5 October 2012
SEPA, the new domestic form of payment transfer
Although SEPA did not receive regular attention until recently, SEPA transactions have been processed since 2008.
SEPA Credit Transfer (SCT) – the new European payment method – was introduced in February 2008. So far, this SEPA transfer method has primarily been used as an alternative to international payments (formerly referred to as cross-border transactions). Until 2011, over 90 percent of Equens’ SCT traffic consisted of payments between banks in two different countries. This year, however, we have seen an increase in the use of SEPA payments for national transactions (formerly referred to as domestic transactions).
The explanation for this rise is the increased interest in SEPA among banks and other market players. Furthermore, a growing number of organisations have started preparations for the migration, resulting in an increase in the number of transactions. We have noticed that the terms ‘domestic’ and ‘cross-border’ are still widely used in the market, for example during operational meetings with banks. Furthermore, many banks use different systems and strategies for processing the two payment flows. This is striking, since SEPA is specifically intended to make cross-border payments redundant!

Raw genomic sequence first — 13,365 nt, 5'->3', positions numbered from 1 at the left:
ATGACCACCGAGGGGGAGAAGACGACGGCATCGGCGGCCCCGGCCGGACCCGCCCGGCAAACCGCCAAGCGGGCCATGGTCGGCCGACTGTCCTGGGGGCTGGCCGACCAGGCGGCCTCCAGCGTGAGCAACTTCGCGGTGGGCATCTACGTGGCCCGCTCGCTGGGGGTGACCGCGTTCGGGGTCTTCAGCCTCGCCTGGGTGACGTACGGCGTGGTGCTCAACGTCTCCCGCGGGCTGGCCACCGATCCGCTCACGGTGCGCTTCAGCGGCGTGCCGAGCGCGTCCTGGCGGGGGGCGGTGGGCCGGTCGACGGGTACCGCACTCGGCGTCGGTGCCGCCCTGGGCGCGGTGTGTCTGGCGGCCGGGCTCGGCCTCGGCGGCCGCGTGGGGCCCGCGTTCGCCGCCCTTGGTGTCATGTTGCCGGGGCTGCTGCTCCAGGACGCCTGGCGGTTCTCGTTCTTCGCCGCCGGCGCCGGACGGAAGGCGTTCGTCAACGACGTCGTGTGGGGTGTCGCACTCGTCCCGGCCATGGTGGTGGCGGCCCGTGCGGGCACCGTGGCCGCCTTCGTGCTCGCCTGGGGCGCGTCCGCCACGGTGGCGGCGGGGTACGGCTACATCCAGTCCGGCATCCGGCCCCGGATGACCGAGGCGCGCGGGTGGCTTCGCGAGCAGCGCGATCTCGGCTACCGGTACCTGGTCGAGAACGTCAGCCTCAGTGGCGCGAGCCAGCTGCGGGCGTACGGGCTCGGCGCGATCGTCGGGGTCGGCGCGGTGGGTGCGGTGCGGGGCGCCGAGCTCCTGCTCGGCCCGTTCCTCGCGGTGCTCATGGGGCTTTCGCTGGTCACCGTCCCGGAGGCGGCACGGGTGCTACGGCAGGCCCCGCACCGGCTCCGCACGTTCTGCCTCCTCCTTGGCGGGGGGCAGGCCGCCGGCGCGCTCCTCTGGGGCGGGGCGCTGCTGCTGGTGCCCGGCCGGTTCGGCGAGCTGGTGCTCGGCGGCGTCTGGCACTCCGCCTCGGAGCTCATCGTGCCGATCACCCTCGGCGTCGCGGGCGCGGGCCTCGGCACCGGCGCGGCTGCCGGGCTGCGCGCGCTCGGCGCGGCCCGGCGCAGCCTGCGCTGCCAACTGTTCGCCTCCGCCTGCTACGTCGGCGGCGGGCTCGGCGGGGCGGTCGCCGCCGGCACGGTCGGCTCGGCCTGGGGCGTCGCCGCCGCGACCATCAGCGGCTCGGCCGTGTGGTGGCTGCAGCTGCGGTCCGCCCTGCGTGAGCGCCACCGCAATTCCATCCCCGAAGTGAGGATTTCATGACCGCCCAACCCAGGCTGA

As from February 1, 2014, a payment between banks in two different SEPA countries will be processed in the same manner and in accordance with the same EPC deadlines. Therefore SEPA will be the new domestic and the new cross-border form of payment transfer. This is the exact purpose of SEPA: integrating international payments to bring us one step closer to a Single Euro Payments Market. The above examples show that the preparations for SEPA are well underway, but the ultimate goal is not yet in sight.
From a technical point of view, the preparations are going well, since by now most stakeholders are aware that systems and processes need to be modified in time. The next step is to generate and increase awareness within banks, organisations and market parties that the payments market is about to change. All parties involved need to know that in sixteen months’ time, payments – for services and goods – will no longer be subject to borders in Europe.
This article was also published on Dialogue online.